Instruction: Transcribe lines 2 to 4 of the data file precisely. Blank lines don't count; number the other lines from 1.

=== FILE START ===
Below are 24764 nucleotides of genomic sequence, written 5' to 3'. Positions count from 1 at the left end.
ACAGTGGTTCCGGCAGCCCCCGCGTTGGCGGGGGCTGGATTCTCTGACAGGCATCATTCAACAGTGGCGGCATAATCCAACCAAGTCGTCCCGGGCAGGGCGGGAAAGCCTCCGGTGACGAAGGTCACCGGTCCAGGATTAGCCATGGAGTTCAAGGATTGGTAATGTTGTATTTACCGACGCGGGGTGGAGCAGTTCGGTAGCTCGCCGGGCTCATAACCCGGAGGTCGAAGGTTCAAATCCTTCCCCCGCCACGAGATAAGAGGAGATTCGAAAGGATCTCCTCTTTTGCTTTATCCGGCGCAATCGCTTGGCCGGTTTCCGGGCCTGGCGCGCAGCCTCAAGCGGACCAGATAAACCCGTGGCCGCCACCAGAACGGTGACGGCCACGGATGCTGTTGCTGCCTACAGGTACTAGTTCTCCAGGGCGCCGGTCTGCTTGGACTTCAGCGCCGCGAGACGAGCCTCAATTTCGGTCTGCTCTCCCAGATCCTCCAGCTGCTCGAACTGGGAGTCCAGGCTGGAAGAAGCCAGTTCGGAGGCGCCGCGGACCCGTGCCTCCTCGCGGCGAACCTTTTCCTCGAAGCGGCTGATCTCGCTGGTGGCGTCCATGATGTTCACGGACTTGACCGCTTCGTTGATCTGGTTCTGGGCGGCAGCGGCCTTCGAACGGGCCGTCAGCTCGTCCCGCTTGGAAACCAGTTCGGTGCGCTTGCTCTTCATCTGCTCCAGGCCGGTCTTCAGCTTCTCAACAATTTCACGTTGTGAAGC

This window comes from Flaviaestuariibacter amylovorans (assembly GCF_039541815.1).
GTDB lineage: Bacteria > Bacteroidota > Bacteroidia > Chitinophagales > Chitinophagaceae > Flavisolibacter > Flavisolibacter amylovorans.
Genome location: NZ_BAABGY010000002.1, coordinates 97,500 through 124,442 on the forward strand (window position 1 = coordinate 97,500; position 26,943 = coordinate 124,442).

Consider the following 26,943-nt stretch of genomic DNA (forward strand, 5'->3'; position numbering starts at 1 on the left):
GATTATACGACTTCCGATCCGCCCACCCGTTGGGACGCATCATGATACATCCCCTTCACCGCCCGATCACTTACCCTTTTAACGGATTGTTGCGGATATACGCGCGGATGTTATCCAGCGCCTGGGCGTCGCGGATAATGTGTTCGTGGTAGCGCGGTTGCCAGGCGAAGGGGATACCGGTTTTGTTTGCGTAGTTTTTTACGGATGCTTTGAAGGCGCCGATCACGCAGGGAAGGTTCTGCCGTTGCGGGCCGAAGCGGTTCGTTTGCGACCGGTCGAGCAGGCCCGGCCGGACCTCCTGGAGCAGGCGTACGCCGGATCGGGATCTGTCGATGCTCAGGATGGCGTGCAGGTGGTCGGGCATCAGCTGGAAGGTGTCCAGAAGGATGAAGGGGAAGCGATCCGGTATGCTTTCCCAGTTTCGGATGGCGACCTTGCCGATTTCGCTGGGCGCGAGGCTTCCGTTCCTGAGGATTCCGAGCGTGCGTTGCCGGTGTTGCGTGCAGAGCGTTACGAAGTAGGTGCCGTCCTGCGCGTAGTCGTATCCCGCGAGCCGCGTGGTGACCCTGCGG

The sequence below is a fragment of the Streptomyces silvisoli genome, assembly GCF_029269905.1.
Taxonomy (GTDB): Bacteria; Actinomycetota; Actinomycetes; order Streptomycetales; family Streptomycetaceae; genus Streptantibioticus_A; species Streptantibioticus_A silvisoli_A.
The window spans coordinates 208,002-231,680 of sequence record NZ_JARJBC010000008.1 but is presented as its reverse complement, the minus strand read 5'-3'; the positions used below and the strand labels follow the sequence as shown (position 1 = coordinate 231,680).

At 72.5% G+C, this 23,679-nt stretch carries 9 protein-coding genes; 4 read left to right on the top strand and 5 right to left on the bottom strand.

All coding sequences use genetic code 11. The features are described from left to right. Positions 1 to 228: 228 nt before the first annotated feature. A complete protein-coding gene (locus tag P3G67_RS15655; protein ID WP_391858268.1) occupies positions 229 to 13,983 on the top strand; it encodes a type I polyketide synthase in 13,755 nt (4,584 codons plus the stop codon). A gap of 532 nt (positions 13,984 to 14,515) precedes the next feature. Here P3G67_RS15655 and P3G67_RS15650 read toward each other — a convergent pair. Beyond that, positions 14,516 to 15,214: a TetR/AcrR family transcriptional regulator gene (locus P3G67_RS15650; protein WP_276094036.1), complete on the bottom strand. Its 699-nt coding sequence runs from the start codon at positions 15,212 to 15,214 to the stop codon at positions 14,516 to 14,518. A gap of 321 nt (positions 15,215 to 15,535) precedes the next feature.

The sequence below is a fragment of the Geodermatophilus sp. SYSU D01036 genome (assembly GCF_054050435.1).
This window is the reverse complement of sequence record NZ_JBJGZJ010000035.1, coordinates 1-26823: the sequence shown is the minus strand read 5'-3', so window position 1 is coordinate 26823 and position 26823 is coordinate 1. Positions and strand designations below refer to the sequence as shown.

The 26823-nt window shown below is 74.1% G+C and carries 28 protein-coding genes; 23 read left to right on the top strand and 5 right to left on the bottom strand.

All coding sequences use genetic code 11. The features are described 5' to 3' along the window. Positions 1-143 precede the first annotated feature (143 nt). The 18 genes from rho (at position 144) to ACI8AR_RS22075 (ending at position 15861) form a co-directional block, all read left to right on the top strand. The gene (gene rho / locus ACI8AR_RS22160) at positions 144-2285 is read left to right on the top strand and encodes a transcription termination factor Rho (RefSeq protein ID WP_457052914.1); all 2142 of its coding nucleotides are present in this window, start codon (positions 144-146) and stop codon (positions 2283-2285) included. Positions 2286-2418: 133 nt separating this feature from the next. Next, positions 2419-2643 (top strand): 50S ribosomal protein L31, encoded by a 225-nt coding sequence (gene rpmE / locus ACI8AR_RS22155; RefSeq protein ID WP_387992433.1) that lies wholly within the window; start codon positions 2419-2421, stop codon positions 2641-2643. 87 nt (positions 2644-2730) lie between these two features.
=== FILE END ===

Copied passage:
ACAGTGGTTCCGGCAGCCCCCGCGTTGGCGGGGGCTGGATTCTCTGACAGGCATCATTCAACAGTGGCGGCATAATCCAACCAAGTCGTCCCGGGCAGGGCGGGAAAGCCTCCGGTGACGAAGGTCACCGGTCCAGGATTAGCCATGGAGTTCAAGGATTGGTAATGTTGTATTTACCGACGCGGGGTGGAGCAGTTCGGTAGCTCGCCGGGCTCATAACCCGGAGGTCGAAGGTTCAAATCCTTCCCCCGCCACGAGATAAGAGGAGATTCGAAAGGATCTCCTCTTTTGCTTTATCCGGCGCAATCGCTTGGCCGGTTTCCGGGCCTGGCGCGCAGCCTCAAGCGGACCAGATAAACCCGTGGCCGCCACCAGAACGGTGACGGCCACGGATGCTGTTGCTGCCTACAGGTACTAGTTCTCCAGGGCGCCGGTCTGCTTGGACTTCAGCGCCGCGAGACGAGCCTCAATTTCGGTCTGCTCTCCCAGATCCTCCAGCTGCTCGAACTGGGAGTCCAGGCTGGAAGAAGCCAGTTCGGAGGCGCCGCGGACCCGTGCCTCCTCGCGGCGAACCTTTTCCTCGAAGCGGCTGATCTCGCTGGTGGCGTCCATGATGTTCACGGACTTGACCGCTTCGTTGATCTGGTTCTGGGCGGCAGCGGCCTTCGAACGGGCCGTCAGCTCGTCCCGCTTGGAAACCAGTTCGGTGCGCTTGCTCTTCATCTGCTCCAGGCCGGTCTTCAGCTTCTCAACAATTTCACGTTGTGAAGC

This window comes from Flaviaestuariibacter amylovorans (assembly GCF_039541815.1).
GTDB lineage: Bacteria > Bacteroidota > Bacteroidia > Chitinophagales > Chitinophagaceae > Flavisolibacter > Flavisolibacter amylovorans.